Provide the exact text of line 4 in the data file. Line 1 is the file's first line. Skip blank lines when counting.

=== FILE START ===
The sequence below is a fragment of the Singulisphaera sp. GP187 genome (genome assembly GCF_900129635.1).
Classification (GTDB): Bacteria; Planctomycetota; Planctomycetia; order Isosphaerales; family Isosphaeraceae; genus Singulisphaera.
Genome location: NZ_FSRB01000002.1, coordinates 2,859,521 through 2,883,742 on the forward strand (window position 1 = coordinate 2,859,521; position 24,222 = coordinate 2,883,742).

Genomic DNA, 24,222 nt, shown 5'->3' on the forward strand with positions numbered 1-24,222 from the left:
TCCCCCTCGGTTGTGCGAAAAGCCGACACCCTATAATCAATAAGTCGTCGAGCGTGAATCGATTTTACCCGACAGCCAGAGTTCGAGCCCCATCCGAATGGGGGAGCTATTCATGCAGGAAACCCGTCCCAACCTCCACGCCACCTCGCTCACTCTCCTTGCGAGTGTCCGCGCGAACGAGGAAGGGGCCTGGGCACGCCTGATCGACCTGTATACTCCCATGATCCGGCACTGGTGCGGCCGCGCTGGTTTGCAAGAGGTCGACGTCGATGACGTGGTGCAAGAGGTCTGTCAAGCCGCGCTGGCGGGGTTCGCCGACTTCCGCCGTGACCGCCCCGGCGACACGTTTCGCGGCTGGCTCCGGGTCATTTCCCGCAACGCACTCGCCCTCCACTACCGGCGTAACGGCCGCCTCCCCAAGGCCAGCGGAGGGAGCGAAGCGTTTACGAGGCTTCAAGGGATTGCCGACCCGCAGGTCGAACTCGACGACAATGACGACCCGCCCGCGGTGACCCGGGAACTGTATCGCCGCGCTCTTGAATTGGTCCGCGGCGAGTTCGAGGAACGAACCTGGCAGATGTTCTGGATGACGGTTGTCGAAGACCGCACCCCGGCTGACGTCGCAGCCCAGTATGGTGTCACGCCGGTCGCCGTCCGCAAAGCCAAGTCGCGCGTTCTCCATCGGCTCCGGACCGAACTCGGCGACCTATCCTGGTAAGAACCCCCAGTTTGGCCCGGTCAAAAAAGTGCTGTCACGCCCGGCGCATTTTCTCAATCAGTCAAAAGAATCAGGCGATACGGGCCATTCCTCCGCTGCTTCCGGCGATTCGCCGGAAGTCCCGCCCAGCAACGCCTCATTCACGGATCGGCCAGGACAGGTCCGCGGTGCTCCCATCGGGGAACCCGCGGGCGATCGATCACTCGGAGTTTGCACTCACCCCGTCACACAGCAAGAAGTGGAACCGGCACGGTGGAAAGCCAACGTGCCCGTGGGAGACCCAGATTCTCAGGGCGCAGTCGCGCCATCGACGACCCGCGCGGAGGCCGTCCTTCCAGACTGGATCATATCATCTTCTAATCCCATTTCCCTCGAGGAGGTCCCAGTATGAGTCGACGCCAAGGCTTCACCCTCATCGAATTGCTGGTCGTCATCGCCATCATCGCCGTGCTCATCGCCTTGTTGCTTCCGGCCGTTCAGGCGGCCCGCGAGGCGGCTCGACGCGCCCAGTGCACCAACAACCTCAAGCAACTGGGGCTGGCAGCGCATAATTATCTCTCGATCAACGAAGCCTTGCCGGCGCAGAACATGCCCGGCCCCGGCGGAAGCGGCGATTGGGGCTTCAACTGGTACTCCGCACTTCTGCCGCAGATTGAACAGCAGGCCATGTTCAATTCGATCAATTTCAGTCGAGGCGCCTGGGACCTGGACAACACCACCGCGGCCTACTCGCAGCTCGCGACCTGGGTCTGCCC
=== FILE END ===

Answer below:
Genomic DNA, 24,222 nt, shown 5'->3' on the forward strand with positions numbered 1-24,222 from the left: